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Stetson Mountain Wind-Power Facility Dedicated in Maine

Fri January 30, 2009 - Northeast Edition
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DANFORTH, Maine (AP) Gov. John Baldacci joined First Wind officials and builders Jan. 22 to mark the start of commercial energy generation at the Stetson Wind project, which becomes the largest wind-power facility in New England.

First Wind said the 38 General Electric turbines on Stetson Mountain in eastern Maine’s Washington County will generate about 167 million kilowatt-hours of clean electricity every year, the equivalent power needs of 23,500 homes.

With Jan. 22’s dedication, the project officially began generating power for delivery to the New England electrical grid, said the Newton, Mass.-based First Wind.

Stetson surpasses the 28-turbine Mars Hill wind project in northern Maine as New England’s largest. Both projects are First Wind’s.

During the dedication, Baldacci said power from Stetson Wind displaces traditional energy production that contributes to global warming and pollution. “It also reduces our dependence on foreign, unstable energy sources,’’ the governor said.

First Wind said a traditional fossil fuel facility producing the same amount of electric energy as Stetson Wind would consume more than 331,000 barrels of oil per year.

Baldacci said First Wind spent approximately $50 million with Maine businesses to complete the construction, which began about a year ago. Approximately 350 jobs were created in development and construction of the project, located in a remote area southwest of Danforth. With the Stetson Wind project operational, six full-time jobs have been created at the site.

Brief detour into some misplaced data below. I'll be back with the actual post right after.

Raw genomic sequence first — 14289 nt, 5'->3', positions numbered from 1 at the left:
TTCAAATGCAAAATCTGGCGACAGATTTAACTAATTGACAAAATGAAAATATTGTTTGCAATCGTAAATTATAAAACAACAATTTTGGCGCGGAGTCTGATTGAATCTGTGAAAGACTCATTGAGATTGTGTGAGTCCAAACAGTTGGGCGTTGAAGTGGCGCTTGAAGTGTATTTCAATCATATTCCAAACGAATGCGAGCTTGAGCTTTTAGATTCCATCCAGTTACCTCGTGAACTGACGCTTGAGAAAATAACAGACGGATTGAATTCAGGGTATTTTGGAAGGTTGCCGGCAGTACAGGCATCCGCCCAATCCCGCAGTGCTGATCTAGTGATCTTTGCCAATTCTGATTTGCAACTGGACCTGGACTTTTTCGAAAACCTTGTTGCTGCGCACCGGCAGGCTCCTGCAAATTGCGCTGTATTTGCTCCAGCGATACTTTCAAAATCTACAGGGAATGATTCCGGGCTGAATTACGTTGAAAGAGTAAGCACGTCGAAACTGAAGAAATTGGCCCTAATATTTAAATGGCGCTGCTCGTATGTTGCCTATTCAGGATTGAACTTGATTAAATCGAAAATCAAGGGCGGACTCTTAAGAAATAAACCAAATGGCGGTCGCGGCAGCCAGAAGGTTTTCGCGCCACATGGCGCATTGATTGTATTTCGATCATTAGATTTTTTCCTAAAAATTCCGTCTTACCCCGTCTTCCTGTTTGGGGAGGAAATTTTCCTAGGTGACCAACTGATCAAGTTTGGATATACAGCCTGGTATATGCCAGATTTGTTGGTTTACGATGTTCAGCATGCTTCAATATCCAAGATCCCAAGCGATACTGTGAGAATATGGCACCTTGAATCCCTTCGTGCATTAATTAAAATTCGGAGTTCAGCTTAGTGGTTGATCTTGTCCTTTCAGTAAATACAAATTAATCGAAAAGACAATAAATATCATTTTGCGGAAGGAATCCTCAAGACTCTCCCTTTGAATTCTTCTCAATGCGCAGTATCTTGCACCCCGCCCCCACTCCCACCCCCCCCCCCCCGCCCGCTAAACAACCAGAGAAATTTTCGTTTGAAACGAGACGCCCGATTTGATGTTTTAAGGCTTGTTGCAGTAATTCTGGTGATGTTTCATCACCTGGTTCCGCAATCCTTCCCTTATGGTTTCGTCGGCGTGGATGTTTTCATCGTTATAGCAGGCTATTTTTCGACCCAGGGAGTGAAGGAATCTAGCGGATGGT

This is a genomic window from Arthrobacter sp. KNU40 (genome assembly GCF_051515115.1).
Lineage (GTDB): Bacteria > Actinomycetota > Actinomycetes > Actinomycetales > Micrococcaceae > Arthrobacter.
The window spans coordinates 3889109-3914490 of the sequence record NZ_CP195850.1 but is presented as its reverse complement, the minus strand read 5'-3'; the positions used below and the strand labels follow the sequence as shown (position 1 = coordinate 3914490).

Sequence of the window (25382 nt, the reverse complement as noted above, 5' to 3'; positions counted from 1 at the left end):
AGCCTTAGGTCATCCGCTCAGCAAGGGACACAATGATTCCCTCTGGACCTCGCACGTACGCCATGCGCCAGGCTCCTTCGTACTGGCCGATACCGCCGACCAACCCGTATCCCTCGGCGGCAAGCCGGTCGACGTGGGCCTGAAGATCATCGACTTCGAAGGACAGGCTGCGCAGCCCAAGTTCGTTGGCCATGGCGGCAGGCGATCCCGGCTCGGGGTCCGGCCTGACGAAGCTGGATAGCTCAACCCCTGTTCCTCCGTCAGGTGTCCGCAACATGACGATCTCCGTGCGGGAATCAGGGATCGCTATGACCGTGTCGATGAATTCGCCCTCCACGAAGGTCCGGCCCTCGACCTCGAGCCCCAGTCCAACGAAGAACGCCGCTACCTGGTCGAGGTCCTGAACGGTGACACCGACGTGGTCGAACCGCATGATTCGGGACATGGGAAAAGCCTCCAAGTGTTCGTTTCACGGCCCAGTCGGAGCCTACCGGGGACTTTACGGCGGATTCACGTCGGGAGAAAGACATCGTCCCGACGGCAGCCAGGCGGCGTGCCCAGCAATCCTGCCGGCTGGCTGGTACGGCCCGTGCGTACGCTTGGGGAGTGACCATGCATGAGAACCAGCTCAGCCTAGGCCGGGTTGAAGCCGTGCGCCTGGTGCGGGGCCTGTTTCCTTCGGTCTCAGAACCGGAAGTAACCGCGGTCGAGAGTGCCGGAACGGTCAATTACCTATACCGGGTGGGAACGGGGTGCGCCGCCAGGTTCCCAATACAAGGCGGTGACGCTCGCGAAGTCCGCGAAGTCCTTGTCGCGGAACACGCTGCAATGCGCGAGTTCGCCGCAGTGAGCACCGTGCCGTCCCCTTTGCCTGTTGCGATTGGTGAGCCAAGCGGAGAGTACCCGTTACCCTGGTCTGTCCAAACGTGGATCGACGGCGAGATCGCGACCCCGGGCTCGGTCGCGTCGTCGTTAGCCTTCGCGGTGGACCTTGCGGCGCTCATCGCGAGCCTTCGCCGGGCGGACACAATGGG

First Wind President Paul Gaynor said Mars Hill and Stetson together are generating nearly 100 megawatts of clean wind energy. He said the company is making renewable wind power in Maine a reality and has other projects already in development in the state.

Even as the Stetson project goes on line, First Wind is seeking permitting for an extension known as Stetson II. It also plans a project near the town of Lincoln.

In western Maine, Alberta-based TransCanada’s 44-turbine project on Kibby Mountain is under construction. After completion in 2010, it is expected to generate the equivalent power needs of 50,000 homes. Several other Maine projects also are in planning stages.

“In Maine, we’re not just talking about the need for clean energy, we’re doing it,’’ said Pete Didisheim of the Natural Resources Council of Maine, an environmental advocacy group. “The companies and subcontractors who have brought this project to completion are helping to create a new energy future not just for Maine, but for our nation.’’

The general contractor for Stetson Wind, Reed & Reed, said his company is committed to building wind energy farms in the future.

“We are very fortunate here in Maine because the wind blows strong and on a regular basis,’’ said the construction firm’s president, Jack Parker.

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